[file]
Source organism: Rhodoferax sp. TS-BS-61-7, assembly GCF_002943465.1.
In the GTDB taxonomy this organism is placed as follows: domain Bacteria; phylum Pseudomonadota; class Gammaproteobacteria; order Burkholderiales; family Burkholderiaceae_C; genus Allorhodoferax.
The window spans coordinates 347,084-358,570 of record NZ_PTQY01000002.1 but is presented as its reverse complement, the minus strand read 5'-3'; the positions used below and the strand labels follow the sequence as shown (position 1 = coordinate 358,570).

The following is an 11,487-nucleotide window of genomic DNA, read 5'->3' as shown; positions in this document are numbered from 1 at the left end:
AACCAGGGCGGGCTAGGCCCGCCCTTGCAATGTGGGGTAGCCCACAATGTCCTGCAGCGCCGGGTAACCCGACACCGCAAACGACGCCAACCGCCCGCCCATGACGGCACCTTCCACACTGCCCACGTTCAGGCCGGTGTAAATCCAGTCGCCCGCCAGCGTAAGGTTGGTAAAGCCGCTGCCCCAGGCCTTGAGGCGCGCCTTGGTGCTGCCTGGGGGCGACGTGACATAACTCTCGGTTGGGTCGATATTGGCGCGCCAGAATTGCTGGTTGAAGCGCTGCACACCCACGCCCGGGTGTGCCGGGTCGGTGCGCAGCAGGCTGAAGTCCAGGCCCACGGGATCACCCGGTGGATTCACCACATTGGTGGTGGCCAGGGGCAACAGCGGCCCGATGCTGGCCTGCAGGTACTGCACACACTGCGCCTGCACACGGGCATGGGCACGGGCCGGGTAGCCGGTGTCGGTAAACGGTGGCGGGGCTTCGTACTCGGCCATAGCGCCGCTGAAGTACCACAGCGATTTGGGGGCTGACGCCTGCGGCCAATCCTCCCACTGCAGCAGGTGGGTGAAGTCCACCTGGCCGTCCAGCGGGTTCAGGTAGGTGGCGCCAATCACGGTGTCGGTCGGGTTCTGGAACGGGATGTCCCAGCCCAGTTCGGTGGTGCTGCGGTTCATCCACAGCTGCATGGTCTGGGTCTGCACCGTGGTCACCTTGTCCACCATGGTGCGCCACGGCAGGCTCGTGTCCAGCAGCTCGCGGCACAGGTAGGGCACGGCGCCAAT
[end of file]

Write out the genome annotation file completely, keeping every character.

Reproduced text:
Source organism: Rhodoferax sp. TS-BS-61-7, assembly GCF_002943465.1.
In the GTDB taxonomy this organism is placed as follows: domain Bacteria; phylum Pseudomonadota; class Gammaproteobacteria; order Burkholderiales; family Burkholderiaceae_C; genus Allorhodoferax.
The window spans coordinates 347,084-358,570 of record NZ_PTQY01000002.1 but is presented as its reverse complement, the minus strand read 5'-3'; the positions used below and the strand labels follow the sequence as shown (position 1 = coordinate 358,570).

The following is an 11,487-nucleotide window of genomic DNA, read 5'->3' as shown; positions in this document are numbered from 1 at the left end:
AACCAGGGCGGGCTAGGCCCGCCCTTGCAATGTGGGGTAGCCCACAATGTCCTGCAGCGCCGGGTAACCCGACACCGCAAACGACGCCAACCGCCCGCCCATGACGGCACCTTCCACACTGCCCACGTTCAGGCCGGTGTAAATCCAGTCGCCCGCCAGCGTAAGGTTGGTAAAGCCGCTGCCCCAGGCCTTGAGGCGCGCCTTGGTGCTGCCTGGGGGCGACGTGACATAACTCTCGGTTGGGTCGATATTGGCGCGCCAGAATTGCTGGTTGAAGCGCTGCACACCCACGCCCGGGTGTGCCGGGTCGGTGCGCAGCAGGCTGAAGTCCAGGCCCACGGGATCACCCGGTGGATTCACCACATTGGTGGTGGCCAGGGGCAACAGCGGCCCGATGCTGGCCTGCAGGTACTGCACACACTGCGCCTGCACACGGGCATGGGCACGGGCCGGGTAGCCGGTGTCGGTAAACGGTGGCGGGGCTTCGTACTCGGCCATAGCGCCGCTGAAGTACCACAGCGATTTGGGGGCTGACGCCTGCGGCCAATCCTCCCACTGCAGCAGGTGGGTGAAGTCCACCTGGCCGTCCAGCGGGTTCAGGTAGGTGGCGCCAATCACGGTGTCGGTCGGGTTCTGGAACGGGATGTCCCAGCCCAGTTCGGTGGTGCTGCGGTTCATCCACAGCTGCATGGTCTGGGTCTGCACCGTGGTCACCTTGTCCACCATGGTGCGCCACGGCAGGCTCGTGTCCAGCAGCTCGCGGCACAGGTAGGGCACGGCGCCAAT